24 April 2018
In Tanzania, THET, in partnership with the Benjamin Mkapa HIV/AIDS Foundation and the Ministry of Health Community Development, Gender, the Elderly and Children (MoHCDGEC), has been training the first formal, paid cadre of CHWs in Tanzania since 2016 and nearly one thousand CHWs have now graduated.
The first formal cadre, whose training was developed by the MoHCDGEC, have been taught to deliver a vital and comprehensive package of healthcare to their communities including basic first aid, how to identify the danger signs in pregnancy, education on malaria prevention, referral process and a multitude of other responsibilities. This cadre fills the gaps between the community and the formal health sector, fitting with both what is needed but also with what is there, like a puzzle piece. Or rather they will.
The benefits of CHWs’ role are multiple. Often coming from the same villages as the patients they assist, they know how to talk to them, initiating a process to foster behaviour change so difficult to achieve when it is only produced through a top-down approach. They can encourage women to give birth in health facilities and discuss how spacing and family planning can make a huge difference to the health and economic well-being of women and their families. They are able to explain to their communities that the government spraying for mosquitos in their houses won’t cause infertility. They can take the time to go through it with people, to convince them slowly after building a trusting relationship.
They will also provide vital data, through the cases they see and highlighting those who do not attend facilities, which can be used to inform policy and programme design to ensure that the hardest to reach can be targeted, which will make all the difference as we work to achieve the goal of universal health coverage.
There is still one key document missing: the scheme of service. It sets out in detail how the CHW job description fits within the health sector and the career progression that individuals can expect as well as the pay scale they will receive. Without it local government authorities cannot employ the CHWs and partnership such as ours must fight for other ways to keep them engaged until it is signed off by the MoHCDGEC.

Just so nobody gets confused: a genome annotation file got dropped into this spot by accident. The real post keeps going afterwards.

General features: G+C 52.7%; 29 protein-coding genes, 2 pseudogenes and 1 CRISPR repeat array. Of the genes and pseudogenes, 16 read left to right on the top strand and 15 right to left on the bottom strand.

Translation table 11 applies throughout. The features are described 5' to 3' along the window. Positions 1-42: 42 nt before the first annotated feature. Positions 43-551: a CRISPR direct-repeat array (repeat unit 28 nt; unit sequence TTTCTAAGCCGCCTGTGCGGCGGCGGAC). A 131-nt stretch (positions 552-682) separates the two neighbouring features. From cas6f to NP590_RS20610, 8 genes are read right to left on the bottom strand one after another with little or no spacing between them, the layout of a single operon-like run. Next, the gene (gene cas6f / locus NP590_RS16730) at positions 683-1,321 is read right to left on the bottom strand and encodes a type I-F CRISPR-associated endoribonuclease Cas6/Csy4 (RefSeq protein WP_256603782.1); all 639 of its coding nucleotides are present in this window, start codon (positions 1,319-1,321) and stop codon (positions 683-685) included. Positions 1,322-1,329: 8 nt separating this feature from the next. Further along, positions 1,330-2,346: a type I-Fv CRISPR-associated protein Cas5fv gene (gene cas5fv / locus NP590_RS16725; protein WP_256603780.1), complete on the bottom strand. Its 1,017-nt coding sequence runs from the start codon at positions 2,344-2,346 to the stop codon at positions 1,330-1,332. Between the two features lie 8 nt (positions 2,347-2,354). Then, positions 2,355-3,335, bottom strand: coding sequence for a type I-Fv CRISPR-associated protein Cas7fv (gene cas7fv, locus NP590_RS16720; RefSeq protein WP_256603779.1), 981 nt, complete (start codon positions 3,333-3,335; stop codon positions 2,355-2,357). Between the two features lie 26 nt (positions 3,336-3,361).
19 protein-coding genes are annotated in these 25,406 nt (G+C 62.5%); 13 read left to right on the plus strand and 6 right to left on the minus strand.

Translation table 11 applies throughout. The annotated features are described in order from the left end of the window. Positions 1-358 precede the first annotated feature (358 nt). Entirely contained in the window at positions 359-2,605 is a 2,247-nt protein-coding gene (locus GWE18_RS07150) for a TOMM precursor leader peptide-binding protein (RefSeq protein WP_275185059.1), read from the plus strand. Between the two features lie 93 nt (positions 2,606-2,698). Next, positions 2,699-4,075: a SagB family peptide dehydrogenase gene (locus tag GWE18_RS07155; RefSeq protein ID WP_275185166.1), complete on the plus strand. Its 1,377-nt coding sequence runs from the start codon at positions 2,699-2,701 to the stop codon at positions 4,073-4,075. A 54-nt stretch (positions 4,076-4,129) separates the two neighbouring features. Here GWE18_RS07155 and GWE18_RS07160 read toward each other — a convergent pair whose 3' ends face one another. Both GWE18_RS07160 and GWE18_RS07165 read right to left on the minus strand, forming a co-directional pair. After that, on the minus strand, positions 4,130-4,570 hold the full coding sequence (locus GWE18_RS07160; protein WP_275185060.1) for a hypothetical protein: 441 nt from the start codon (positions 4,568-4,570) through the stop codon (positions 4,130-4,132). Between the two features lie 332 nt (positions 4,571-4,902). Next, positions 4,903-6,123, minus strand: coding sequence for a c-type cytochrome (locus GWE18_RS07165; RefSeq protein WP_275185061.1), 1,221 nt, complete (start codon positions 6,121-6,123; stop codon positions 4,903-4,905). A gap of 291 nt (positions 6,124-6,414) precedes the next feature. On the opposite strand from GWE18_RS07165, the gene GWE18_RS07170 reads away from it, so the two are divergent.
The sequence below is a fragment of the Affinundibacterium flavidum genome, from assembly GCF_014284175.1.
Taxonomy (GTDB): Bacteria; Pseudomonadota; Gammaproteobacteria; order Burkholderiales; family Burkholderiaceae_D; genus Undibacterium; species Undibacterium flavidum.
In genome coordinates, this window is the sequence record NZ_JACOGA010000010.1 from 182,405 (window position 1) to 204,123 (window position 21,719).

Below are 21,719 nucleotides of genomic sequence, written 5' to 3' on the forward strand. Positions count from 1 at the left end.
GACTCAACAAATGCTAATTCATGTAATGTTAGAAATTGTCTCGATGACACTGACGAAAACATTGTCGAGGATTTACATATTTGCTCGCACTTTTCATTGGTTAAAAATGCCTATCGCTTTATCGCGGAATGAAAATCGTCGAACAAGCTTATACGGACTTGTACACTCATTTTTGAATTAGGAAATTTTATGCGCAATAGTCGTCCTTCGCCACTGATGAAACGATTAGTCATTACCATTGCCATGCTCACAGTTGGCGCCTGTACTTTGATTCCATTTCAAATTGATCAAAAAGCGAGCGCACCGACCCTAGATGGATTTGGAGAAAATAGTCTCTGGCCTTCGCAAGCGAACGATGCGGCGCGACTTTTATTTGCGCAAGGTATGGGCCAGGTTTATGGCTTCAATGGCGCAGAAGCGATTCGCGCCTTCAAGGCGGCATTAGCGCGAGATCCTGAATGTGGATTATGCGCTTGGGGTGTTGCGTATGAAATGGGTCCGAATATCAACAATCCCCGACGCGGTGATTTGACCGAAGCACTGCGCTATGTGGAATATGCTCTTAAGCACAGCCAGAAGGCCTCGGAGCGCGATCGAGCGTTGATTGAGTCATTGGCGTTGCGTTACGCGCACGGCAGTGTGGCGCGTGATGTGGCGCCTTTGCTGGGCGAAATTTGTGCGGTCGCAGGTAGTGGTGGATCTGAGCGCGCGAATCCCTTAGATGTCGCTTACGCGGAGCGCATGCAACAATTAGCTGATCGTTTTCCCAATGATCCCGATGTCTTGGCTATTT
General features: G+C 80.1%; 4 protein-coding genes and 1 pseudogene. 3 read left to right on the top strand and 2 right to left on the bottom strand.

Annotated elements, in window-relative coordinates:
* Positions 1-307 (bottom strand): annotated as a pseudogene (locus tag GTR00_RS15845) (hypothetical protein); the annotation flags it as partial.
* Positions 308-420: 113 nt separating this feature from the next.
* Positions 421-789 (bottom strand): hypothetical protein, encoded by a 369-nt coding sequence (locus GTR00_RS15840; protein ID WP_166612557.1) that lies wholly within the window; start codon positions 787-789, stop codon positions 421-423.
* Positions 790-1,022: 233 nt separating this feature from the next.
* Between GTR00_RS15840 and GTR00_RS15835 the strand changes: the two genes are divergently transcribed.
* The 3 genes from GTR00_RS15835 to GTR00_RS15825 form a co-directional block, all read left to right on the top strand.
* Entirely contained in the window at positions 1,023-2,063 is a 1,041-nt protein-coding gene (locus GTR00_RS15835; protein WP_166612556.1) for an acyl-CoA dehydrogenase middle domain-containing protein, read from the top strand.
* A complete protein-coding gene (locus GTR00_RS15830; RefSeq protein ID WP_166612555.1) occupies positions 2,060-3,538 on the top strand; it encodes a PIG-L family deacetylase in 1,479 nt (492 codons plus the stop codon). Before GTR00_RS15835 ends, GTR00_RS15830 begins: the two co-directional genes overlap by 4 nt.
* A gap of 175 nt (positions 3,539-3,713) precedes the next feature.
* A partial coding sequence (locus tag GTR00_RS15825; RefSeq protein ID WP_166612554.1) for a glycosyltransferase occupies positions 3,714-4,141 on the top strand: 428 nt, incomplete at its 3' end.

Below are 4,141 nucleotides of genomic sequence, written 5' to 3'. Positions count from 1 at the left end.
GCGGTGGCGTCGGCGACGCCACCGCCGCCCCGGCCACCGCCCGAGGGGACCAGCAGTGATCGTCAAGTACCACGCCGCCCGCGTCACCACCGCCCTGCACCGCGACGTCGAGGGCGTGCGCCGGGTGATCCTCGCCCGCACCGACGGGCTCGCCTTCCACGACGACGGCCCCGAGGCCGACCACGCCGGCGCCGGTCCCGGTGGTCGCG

Unfortunately, while in Mwanza, we heard stories of private hospitals employing CHWs as nurses because they are cheaper than the licensed nurses and will increase profits despite their insufficient training. We also heard of graduates of the CHW course who had left the health sector to take up casual labouring in the gold mines.
In the short term the government is working with development partners to hire the CHWs but it is only once they are on the public sector payroll that they will be able to deliver all the potential benefits they are capable of. You can have doctors, hospitals, equipment and everything else in place, but until you have a way to breakdown the cultural barriers that stop people accessing healthcare and the simple preventative care that means people don’t need to visit the doctor in the first place you can’t have universal health care. That is why THET continues to advocate and lobby for the training and crucially the employment of CHWs in Tanzania.
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